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Today's Opinions

  • I really hate snow!

    My fellow journalists Jennifer Caldwell and Charlotte Underwood have pounded out columns this year sharing their new found enthusiasm for snow. I suppose I could follow suit.

    But, I won’t.

    Nope not me.

    I have enough of this white powdery, slushy stuff to last me at least the next 10 winters.

    That’s right. I am going on record- I can't stand snow.

  • This too shall eventually pass, only if you let it

    Christian author and motivational speaker Barbara Johnson once said, “When you’re in a jam, good friends will bring you bread with peanut butter on it.”

    This week’s story was inspired by two friends who are currently going through two separate and very hard times in their lives. To them, my heart goes out to them and they‘re in my prayers always. And my heart goes out to you, dear reader, if your life has unexpectedly been turned upside down. If that be the case, this week’s story is for you, too.

  • Editorial Cartoon
  • Do I still hate snow?

    I hate snow.

    Sounds harsh I know, but that’s just the way it is.  

    I don’t really remember when these feelings of loathing started. Maybe it was when my parents moved me to the frozen tundra of the mid-west, and I spent four and a half years slogging through the snow, ice and sub-zero temperatures at the University of Nebraska.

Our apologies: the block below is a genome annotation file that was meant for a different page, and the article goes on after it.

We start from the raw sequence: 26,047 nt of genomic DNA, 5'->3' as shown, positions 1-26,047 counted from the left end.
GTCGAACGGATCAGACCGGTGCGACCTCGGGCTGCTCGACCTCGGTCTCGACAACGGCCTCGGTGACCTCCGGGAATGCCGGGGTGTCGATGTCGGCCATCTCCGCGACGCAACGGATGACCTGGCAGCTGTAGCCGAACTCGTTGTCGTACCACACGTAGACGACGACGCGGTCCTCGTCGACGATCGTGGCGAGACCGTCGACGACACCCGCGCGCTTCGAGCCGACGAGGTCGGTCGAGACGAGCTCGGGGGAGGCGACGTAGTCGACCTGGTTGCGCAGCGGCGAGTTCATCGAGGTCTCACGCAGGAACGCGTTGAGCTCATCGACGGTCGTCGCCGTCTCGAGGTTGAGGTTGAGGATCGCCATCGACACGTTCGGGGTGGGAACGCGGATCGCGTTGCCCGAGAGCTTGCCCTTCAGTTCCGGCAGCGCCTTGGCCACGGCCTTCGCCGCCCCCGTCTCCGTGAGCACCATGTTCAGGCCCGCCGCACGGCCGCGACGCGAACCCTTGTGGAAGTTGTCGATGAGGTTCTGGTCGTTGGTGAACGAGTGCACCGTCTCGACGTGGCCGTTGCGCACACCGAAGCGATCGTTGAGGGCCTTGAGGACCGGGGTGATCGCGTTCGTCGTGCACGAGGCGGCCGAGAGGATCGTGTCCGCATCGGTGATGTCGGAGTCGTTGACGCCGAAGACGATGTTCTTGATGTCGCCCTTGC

• A Financial House of Cards

    Democrat Leader James Clyburn of SC said the other day: “we’ve got to spend our way out of this recession.”  This backwards reasoning echoes President Obama’s speech from nearly a year ago when he was promoting his $787 billion stimulus bill.  Remember?  This was the brilliant plan that promised to keep unemployment under eight percent.  It’s been hovering around ten percent for several months now, and is actually closer to 17 percent if you count all those who have quit looking for jobs.  Anyway, Obama was attempting to counter his Con

  • Editorial cartoon
  • Has good fiction gone to pot or to zombies?

    One thing I love to do is flip though the New York Times bestseller list and book review section.

    There were some decent titles listed this past week, but one that really caught my attention and not in a good way.

    There’s a book with a rather “unique” subject. And referring to this as unique wasn’t exactly a good thing in this case. Back in 1813, Jane Austen wrote a masterpiece called “Pride and Prejudice.” It’s a beautiful story that has also reached its 100 year mark, making it legally public domain.